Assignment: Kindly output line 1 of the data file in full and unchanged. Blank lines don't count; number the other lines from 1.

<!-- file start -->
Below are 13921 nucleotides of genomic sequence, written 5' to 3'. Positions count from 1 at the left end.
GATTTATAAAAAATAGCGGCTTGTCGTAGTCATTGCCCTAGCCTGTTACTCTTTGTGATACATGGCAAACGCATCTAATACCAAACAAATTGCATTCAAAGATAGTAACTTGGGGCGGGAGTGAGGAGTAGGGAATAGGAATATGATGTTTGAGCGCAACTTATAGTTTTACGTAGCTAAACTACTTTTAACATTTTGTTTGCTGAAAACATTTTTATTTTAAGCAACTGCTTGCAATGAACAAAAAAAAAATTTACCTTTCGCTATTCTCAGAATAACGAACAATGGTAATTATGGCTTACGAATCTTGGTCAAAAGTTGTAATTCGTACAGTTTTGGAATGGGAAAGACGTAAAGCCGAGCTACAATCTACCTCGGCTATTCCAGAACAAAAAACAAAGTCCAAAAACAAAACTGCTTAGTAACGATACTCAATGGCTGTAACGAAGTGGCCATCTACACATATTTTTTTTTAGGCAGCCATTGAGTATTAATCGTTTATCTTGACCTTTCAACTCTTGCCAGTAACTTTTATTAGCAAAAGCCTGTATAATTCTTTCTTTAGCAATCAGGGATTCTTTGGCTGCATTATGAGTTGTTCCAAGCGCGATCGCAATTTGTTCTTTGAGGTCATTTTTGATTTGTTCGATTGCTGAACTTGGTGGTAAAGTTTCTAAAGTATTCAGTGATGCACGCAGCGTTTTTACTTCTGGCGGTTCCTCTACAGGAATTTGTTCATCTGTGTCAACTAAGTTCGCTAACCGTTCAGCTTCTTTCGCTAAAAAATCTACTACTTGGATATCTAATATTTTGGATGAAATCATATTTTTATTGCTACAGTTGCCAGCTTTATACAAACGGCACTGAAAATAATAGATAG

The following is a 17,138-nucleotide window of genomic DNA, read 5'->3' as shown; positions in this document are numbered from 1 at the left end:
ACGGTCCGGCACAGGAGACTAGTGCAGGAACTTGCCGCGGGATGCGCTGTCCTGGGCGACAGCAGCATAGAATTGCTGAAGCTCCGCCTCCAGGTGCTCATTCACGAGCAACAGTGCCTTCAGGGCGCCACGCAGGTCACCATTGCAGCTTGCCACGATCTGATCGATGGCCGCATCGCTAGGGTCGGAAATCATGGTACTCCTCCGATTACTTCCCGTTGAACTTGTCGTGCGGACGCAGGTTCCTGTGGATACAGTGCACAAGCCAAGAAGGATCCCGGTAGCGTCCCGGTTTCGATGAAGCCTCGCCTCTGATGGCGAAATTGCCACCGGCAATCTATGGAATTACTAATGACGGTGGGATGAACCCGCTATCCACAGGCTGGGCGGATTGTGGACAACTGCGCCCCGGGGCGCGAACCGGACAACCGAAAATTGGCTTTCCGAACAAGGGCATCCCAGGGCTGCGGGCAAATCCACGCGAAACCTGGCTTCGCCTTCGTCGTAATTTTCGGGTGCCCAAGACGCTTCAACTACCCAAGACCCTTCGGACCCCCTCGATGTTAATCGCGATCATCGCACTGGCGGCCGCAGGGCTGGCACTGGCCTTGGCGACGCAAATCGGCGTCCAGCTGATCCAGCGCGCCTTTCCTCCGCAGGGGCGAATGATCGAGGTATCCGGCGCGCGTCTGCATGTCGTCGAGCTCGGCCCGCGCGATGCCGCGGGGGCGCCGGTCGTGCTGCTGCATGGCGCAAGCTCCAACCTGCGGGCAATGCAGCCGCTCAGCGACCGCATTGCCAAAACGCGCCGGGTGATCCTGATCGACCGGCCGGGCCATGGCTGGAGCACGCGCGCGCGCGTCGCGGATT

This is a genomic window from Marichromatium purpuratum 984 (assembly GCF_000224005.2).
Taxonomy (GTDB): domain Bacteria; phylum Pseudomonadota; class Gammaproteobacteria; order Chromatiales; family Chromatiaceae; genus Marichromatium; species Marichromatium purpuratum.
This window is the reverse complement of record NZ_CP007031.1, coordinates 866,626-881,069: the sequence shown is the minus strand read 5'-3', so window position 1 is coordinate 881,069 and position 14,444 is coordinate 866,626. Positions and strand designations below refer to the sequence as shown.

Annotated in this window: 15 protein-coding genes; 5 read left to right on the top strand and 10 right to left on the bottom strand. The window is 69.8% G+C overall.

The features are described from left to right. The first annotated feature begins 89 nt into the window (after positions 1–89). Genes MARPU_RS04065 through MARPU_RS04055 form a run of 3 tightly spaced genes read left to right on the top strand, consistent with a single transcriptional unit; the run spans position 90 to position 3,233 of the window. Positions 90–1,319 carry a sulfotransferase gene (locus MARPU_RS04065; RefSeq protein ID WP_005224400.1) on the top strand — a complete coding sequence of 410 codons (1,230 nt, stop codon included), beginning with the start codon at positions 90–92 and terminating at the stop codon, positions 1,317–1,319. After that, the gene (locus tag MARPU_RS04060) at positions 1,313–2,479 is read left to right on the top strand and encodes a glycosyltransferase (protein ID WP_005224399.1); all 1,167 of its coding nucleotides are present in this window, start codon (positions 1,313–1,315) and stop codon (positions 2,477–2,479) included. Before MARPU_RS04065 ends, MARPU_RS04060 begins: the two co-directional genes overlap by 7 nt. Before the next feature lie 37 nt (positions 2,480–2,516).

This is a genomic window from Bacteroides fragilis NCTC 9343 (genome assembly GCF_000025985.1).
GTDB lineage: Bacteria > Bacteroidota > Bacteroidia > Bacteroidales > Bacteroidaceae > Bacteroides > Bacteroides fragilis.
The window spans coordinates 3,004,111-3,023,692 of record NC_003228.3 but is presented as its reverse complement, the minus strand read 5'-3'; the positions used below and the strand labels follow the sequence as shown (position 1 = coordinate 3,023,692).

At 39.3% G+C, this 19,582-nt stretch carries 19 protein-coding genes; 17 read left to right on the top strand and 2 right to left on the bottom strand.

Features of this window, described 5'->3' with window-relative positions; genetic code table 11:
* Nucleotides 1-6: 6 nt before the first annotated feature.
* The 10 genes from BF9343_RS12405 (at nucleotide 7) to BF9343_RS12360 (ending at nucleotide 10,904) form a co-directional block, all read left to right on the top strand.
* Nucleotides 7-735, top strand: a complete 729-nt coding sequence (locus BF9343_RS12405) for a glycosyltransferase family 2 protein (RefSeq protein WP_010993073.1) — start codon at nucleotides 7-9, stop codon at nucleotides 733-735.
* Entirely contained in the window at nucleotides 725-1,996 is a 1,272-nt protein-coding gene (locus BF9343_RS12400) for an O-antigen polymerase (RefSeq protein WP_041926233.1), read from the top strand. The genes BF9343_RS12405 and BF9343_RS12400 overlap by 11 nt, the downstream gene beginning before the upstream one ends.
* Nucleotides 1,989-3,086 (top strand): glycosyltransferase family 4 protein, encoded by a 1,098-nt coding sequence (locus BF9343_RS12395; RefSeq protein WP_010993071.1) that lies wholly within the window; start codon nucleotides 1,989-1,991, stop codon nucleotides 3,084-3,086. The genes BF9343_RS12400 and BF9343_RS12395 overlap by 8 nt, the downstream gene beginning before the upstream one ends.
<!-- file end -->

Below are 13921 nucleotides of genomic sequence, written 5' to 3'. Positions count from 1 at the left end.